Documentaries Worth Watching (Part-1)

Wednesday, September 11, 2013

As the time passes towards completion of Grad School, the documentaries screened in class increasingly turn out to be fantastic piece of art. We're lucky enough to receive a platform where such form of visual language is used to communicate with us- reciting matters of worldly affair and business. It's only imperative to give back to the universe in which ever way possible. Going to start a series of listings of documentaries/films etc that are worth catching up after making all the effort, you can.

Safina Uberoi's A Good Man was screened in class day before yesterday. Not a single soul in class who didn't cry at some point. Won't give any spoilers except that you need to have a strong head to be able to digest material like this on day to day basis. A Good Man is an extraordinary story of a man- his tribulations in day to day life as he manages to juggle drought, a wife suffering from paralysis and opening of a brothel. This unusual journey of the protagonist gives away several traits of his characters and at the same time hide more than what he wants to communicate. There were instances that gave away the shades of  grey to the life of Chris that made my classmates express their concern about his behaviour. What they missed out in the whole schema of things is that no one wants to be pitied upon. I could go on talking about the  movie all night long but I'd rather have people watch it to be sensitized enough to know how long term disabilities are to be treated. Me? I didn't cry. Perhaps, to respect Chris' ideology of treating Rachel the way he did. Not to look upon with pity but instead respect the person for the entity he/she is. 

The second in series of good documentaries being screened in college has to be My Mother India by the same filmmaker. Employing oral history techniques with biography of a displaced mother, Uberoi makes her debut in the field of documentary film making. The video reflects pathos of a white woman, at the same time her husband and children coping up with claiming Sikh identity much later in their life. Safeena's work lays great stress on family, kinship in relation to the society, as both her documentaries are reflective of the same. For me, the cross cutting of calendar images (kitsch art collected by her father over the last few decades) with the voiceovers stood out. The Uberoi-Dhammija duo did extremely well for the first production.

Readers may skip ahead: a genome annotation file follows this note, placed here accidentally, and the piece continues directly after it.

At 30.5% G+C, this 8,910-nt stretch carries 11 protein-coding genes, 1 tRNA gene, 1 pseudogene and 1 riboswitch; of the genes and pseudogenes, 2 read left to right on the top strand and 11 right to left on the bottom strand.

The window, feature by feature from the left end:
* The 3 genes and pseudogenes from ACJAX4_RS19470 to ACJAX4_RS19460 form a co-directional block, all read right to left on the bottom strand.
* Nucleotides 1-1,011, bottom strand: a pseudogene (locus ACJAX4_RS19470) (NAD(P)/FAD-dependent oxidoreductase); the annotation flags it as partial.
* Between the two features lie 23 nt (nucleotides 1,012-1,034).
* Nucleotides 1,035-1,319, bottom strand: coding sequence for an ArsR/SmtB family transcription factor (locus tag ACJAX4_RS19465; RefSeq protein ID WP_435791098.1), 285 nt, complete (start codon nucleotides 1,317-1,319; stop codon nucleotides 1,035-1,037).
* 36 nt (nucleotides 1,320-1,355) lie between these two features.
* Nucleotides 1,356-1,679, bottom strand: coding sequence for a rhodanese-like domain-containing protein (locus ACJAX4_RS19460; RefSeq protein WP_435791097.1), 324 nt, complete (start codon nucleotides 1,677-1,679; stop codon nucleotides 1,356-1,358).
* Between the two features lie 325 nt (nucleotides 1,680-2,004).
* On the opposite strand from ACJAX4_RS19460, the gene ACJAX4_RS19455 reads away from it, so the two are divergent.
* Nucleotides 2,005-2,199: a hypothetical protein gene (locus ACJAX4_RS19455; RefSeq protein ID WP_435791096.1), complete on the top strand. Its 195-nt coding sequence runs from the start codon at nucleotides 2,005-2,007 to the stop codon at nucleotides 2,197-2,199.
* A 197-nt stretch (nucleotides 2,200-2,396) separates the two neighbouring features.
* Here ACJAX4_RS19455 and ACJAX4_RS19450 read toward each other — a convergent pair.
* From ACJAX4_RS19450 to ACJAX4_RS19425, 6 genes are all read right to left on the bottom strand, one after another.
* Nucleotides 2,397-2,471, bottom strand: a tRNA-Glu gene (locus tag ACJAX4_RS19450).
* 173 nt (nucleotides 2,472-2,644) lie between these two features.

If it comes to family and kinship, the final video project for Manak Matiyani, Kuber Sharma and Komita was one of the finest examples of mumblecore production. It's got several layers and while you unfold each one of them, you realize you're a part of the same set-up. All About Our Mothers is a rather explanatory title in itself. However, it is much more than that. It covers facets of family dynamics that is deep-rooted in Indian tradition. In a way, it juxtaposes modernity with traditional ideology. The fact that it's produced in the same uncontrolled circumstances that I have an access to, is mindblowing. The clip is a chopped down version from the original 40 minute long documentary.

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